Things to do for free in Cambridge.

This evening, Wally and I went to a talk by Harold Bloom, sponsored by the Harvard Bookstore. I’ve not yet read any of Bloom’s (many) books, but hearing him read (and digress) from his latest, Where Shall Wisdom Be Found?, makes me want to. He’s a literary critic with a deep emotional attachment to his work, and an obvious and heartfelt love for the great works of Western literature. While I can imagine his devotion to a select few Great Authors can be frustrating (e.g. Joyce is close, but no cigar), it’s hard to fault a man who is so obviously and genuinely learned, and whose manner of speaking makes you want to run home and devour the nearest Shakespeare play with gusto. His love for Western civilization reminds me of Helprin’s — I get the feeling these two men would have much to agree on in terms of aesthetics, though, from the comments Bloom kept making on the recent election, their politics would most certainly clash.
Leaving the church, Wally mused that, while Bloom had cited Moby Dick and Leaves of Grass as the great American epics, even in such an ideal crowd, how many members of the audience had actually read those two works? It’s quite an indictment: Cambridge is clearly an intellectual city, but I’d bet that the room was more familiar with Chomsky than Melville. I’ll confess that I only made it halfway through Moby Dick one summer in high school (though I will point out that I picked it up of my own accord and not because of some school requirement — as though this makes any difference), and I’ve only read excerpts from Leaves of Grass (largely in articles and books on environmental history, conservation, landscape architecture, nature, the sublime, &c., and the obligatory references in American History texts). Of course, neither have I read Dante or Cervantes, a fact of which I am not proud. I wonder how much of this is due to my age (are people of my parents’ generation more likely to have read these works?) and how much of it is due to what I think Bloom may have been hinting at this evening (though not explicitly): these days, even the educated aren’t finding this wisdom. Perhaps that was Wally’s point, too. (The question then becomes: where are they going for it?)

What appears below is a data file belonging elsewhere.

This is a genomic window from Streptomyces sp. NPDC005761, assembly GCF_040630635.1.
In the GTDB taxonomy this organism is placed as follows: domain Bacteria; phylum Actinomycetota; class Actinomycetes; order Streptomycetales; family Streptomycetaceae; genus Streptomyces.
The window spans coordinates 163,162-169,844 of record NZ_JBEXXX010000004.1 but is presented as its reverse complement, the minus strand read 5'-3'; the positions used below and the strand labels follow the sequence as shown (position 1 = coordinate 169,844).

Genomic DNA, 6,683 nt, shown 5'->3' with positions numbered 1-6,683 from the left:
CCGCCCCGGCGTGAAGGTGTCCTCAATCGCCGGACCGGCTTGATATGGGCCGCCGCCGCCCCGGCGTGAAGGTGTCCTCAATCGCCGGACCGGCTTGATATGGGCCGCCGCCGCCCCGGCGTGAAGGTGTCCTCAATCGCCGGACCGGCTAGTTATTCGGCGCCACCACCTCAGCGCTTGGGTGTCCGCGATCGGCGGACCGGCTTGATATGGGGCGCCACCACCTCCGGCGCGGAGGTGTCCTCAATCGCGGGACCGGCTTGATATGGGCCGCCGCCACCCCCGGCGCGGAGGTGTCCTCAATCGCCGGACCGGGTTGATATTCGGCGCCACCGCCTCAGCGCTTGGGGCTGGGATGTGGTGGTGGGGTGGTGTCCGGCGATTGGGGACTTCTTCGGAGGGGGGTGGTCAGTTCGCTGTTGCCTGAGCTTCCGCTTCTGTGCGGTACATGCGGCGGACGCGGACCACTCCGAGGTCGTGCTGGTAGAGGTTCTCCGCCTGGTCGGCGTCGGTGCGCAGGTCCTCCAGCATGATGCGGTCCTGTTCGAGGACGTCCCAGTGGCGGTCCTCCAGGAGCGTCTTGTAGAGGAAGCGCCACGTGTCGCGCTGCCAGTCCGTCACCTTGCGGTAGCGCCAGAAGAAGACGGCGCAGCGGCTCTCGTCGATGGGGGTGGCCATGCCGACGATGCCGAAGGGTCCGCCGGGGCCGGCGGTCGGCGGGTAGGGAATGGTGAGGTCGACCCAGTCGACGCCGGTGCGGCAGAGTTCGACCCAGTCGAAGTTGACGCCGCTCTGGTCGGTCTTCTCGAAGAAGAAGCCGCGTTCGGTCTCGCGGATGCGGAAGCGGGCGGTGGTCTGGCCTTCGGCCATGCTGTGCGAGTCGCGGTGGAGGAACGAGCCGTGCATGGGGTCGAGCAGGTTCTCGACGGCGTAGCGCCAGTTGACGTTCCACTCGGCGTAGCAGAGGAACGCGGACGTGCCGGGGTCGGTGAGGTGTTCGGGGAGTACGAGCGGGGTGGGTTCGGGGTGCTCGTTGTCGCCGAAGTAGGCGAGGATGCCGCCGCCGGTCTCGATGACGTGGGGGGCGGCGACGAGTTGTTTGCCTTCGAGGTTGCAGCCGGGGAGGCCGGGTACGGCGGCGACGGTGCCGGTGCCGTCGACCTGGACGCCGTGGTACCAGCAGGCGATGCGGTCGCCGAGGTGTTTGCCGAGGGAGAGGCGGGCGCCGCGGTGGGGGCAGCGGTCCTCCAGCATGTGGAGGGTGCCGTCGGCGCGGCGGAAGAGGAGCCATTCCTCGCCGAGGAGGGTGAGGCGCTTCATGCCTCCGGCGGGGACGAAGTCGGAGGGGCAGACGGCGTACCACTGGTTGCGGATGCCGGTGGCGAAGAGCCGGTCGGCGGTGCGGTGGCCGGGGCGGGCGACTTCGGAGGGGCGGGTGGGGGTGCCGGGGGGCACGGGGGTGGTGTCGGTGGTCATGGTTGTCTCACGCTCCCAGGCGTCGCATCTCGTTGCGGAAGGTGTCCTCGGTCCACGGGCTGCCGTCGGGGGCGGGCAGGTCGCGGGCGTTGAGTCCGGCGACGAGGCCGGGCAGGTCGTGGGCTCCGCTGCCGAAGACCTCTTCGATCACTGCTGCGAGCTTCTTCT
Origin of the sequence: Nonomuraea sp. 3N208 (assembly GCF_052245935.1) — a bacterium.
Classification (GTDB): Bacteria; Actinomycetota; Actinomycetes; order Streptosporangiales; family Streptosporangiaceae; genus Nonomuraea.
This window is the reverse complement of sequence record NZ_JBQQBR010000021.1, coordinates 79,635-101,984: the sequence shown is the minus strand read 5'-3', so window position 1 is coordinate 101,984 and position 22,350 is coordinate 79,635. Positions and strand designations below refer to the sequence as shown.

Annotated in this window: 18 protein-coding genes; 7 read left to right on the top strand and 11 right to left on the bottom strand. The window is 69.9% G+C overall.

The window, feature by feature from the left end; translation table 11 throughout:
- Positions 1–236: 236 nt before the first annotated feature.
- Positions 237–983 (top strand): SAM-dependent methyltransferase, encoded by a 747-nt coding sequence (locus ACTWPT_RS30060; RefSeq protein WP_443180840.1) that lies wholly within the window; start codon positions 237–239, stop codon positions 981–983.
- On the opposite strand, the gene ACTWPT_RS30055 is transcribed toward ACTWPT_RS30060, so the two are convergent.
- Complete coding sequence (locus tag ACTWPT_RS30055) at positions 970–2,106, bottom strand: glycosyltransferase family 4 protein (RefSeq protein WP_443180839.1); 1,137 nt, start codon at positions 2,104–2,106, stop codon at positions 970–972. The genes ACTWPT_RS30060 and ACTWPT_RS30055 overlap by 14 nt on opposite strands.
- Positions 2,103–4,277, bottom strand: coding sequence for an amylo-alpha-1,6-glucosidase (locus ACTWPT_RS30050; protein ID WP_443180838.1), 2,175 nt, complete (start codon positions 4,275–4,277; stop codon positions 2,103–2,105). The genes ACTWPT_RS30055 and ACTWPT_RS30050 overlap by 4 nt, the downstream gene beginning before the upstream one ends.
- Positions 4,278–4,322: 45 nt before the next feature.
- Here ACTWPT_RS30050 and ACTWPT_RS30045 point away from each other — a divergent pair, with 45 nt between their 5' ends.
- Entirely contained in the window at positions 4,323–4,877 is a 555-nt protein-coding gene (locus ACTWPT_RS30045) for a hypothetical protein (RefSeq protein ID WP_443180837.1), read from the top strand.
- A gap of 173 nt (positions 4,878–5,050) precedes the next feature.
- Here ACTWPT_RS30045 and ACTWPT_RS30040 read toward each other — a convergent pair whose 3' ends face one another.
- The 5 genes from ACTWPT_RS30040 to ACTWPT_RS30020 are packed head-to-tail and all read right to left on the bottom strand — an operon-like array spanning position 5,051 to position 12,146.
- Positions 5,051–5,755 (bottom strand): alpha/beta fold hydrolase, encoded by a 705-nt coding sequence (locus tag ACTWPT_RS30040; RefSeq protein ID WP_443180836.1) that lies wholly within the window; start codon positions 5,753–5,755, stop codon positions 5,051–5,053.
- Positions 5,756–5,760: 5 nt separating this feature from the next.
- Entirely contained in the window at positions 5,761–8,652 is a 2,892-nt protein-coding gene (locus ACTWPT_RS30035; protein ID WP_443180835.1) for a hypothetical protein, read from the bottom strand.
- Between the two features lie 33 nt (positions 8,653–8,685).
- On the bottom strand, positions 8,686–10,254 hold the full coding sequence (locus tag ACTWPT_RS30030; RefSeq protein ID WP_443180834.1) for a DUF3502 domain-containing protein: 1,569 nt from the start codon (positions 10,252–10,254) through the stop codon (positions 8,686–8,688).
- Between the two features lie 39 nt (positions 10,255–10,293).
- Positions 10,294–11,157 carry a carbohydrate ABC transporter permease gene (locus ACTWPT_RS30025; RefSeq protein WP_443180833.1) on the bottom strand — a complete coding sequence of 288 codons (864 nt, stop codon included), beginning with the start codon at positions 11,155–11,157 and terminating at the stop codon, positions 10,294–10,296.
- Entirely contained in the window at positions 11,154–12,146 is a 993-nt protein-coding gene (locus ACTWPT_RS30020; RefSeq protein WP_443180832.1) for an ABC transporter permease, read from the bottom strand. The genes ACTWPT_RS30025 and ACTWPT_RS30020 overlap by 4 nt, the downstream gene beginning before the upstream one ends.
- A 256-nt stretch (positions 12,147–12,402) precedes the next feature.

In any event, he’s going on my to-read list.
[Update: Wally‘s got a post on this as well.]


6 thoughts on “Things to do for free in Cambridge.

  1. Bloom @ Harvard.

    Saw the Old Man, Harold Bloom, speak at Harvard tonight. (Aah, the joys of living in a major college town – all these great free talks that somehow I never go to. But tonight, tonight!) He’s not in good health

  2. I’ll put a stack together for you to cart off (and return!) — shall I bring them to you or would you prefer to pick and choose?

  3. Well…yah! doncha know …
    (I’ve put the stack together earlier today: if you DO prefer I carry it out, call tonight or tomorrow EARLY.)

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